For Public Schools, It’s Been ‘1984’ For Quite A While
Education was barely a blip on the screen in the presidential race—which is ironic, since the education divide determined the election.
In this post-truth age that’s done away with facts, George Orwell’s 1984 has soared to the top of the charts. But in the world of public education, it’s been 1984 for quite some time. And we didn’t even need the clumsy apparatus of a totalitarian dictatorship to bring it about. All we needed was some slick PR and smiley corporate faces and a media ready to spit back the buzzwords they’d been fed— failing public schools, no excuses, accountability, choice, access for every child, closing the achievement gap—repeating them so often that they passed for truth.
In Orwell’s dystopia, WAR IS PEACE, FREEDOM IS SLAVERY, IGNORANCE IS STRENGTH. The Ministry of Truth spawns lies and propaganda, the Ministry of Love supervises torture and brainwashing, and the Ministry of Peace promulgates war and atrocity. Turn the words on their heads, and you get a glimmer of the truth. And the Ministry of Education? There is no Ministry of Education. So now we have a Secretary of Education who’s a dedicated enemy of public education. Betsy DeVos has, for the past decade, used her fortune to privatize education in her home state, Michigan, where 80% of charters are for profit and beyond accountability, and student performance has plummeted.
But DeVos should come as no surprise: She is the culmination of the way things have long been headed. No Child Left Behind, signed into law in January 2002, brought to us by George W. Bush and the moneyed interests he represented, arrived in clouds of rhetoric about “access” and “civil rights.” It announced itself as “an act to close the achievement gap with accountability, choice, flexibility, so that no child is left behind.” But in fact it was never about access or leveling the playing field or even about “reform”: it was about opening up public education as a market, siphoning off tax dollars to charters and for-profit vendors, shifting public funds from a system that had public oversight and control to private interests. Education was a rich, untapped market with billions of federal dollars there for the taking. Schools, panicked at having their survival based on standardized test scores, invested heavily in testing technology. Multinational testing corporations, publishing companies, ed-tech ventures rushed in with their wares: software for administering tests, test preps, pre-tests, post-tests, tests scoring, lesson plans, teaching modules, assessment devices; entire new industries sprang into being.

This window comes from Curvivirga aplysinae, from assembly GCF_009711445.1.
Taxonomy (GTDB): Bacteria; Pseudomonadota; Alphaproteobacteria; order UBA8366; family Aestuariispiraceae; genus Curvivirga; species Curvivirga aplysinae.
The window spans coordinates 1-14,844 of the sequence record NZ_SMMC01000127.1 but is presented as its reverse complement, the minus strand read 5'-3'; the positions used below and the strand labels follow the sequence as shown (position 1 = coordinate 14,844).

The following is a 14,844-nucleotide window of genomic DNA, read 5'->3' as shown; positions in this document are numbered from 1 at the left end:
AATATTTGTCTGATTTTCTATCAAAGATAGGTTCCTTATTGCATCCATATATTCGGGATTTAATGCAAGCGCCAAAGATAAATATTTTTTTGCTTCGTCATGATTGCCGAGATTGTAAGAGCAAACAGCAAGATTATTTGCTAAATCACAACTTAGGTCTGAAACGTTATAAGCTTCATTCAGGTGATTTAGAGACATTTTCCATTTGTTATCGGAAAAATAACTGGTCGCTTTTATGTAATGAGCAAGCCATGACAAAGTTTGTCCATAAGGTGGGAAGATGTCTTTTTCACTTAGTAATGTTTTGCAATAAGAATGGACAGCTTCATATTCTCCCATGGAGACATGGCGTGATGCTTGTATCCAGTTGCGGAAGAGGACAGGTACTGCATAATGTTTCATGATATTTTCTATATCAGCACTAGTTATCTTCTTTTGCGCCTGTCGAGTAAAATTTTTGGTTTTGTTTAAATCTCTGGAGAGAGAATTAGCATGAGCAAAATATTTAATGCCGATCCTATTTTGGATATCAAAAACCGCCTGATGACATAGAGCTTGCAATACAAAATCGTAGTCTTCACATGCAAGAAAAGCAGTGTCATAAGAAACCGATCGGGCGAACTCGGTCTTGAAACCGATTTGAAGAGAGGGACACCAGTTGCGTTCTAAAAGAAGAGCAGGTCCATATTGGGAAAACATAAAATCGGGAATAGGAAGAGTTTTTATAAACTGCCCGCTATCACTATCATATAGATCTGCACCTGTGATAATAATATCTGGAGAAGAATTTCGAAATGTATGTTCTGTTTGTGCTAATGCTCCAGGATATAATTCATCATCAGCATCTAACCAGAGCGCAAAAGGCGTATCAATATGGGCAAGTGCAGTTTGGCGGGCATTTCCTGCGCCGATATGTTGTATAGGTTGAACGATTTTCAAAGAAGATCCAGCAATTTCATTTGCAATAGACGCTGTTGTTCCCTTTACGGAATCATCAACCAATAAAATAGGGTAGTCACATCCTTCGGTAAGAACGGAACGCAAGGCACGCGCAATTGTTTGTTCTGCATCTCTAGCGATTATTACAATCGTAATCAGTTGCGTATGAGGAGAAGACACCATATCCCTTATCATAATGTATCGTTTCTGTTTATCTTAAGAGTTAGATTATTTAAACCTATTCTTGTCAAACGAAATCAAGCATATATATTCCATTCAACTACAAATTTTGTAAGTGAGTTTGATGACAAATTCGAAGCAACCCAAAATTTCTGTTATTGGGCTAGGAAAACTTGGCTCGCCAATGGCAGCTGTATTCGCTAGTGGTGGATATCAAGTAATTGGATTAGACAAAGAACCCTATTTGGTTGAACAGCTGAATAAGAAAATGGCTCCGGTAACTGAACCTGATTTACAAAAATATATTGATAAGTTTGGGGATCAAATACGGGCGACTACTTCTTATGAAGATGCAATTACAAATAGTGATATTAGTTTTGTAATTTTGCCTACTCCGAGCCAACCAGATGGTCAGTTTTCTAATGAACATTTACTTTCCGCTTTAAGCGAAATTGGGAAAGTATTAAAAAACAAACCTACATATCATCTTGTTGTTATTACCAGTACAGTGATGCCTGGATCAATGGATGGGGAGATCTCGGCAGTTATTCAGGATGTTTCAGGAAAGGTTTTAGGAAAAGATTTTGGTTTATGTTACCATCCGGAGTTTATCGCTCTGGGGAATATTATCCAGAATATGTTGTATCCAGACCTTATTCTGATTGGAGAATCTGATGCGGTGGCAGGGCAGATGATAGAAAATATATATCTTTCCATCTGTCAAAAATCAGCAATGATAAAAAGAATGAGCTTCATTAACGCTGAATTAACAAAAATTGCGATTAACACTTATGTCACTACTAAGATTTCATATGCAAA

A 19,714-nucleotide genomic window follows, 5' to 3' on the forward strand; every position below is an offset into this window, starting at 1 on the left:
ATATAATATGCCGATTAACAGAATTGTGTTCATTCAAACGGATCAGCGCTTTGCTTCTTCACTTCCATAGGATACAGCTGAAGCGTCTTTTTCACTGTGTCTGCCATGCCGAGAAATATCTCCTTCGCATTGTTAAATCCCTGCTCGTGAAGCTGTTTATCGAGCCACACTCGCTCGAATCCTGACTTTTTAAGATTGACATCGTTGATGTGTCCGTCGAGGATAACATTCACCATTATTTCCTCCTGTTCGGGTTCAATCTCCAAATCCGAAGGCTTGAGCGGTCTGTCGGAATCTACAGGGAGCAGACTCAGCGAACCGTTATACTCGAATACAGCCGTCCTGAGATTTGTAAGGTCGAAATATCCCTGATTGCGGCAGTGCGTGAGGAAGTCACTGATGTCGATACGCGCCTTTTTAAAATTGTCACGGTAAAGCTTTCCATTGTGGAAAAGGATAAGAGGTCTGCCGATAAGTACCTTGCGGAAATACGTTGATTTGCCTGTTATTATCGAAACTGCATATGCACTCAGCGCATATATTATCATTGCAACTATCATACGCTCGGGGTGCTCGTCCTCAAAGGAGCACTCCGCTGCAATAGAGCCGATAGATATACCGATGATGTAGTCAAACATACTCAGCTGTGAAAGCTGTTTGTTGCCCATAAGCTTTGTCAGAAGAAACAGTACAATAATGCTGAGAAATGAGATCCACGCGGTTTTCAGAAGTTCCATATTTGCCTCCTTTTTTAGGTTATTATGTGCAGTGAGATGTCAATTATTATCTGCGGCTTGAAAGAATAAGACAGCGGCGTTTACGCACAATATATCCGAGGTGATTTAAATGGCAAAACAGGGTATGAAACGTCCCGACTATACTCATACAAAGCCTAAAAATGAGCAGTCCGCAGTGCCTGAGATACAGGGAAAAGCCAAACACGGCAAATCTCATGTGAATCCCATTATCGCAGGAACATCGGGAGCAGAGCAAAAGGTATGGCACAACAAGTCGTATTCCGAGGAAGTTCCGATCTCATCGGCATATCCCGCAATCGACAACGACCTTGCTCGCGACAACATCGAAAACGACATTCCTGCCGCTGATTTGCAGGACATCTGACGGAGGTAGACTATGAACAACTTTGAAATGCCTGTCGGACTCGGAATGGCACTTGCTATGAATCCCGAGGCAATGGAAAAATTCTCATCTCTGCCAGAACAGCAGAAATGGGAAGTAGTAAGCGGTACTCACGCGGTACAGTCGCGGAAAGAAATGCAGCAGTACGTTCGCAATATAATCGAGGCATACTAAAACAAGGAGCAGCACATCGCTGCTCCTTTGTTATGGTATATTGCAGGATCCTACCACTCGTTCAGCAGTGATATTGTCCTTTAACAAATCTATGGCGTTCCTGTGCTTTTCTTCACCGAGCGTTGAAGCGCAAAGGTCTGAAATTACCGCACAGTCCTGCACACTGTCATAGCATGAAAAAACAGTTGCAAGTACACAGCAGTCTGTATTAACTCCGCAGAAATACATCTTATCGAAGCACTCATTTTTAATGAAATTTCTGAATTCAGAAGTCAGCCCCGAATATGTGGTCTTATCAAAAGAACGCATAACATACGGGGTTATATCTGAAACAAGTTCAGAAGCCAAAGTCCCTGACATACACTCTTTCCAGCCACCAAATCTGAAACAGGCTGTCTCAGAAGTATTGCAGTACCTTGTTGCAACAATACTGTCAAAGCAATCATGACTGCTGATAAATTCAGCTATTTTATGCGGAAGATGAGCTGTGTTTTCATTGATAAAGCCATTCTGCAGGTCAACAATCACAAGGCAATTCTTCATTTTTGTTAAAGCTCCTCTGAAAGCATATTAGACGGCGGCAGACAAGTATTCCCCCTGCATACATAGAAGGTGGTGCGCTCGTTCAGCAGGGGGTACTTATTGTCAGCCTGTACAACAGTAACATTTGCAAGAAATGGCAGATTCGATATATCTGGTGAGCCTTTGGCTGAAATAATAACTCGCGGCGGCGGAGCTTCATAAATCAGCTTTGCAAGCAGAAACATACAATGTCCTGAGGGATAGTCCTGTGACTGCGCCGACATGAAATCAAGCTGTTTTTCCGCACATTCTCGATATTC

Diane Ravitch, assistant Secretary of Education under GWB, was initially a proponent of NCLB, but recoiled in horror when she saw what it was doing, routing public funds into private profits, and realized this had been its purpose all along. She has told this story in The Death and Life of the Great American School System and Reign of Error ― so have Noam Chomsky, Henry Giroux, and dozens of teacher bloggers exposed corporate reform. But their voices are not heard in mainstream media; most people I know are incredulous For Public Schools, It's Been '1984' For Quite A While | The Huffington Post: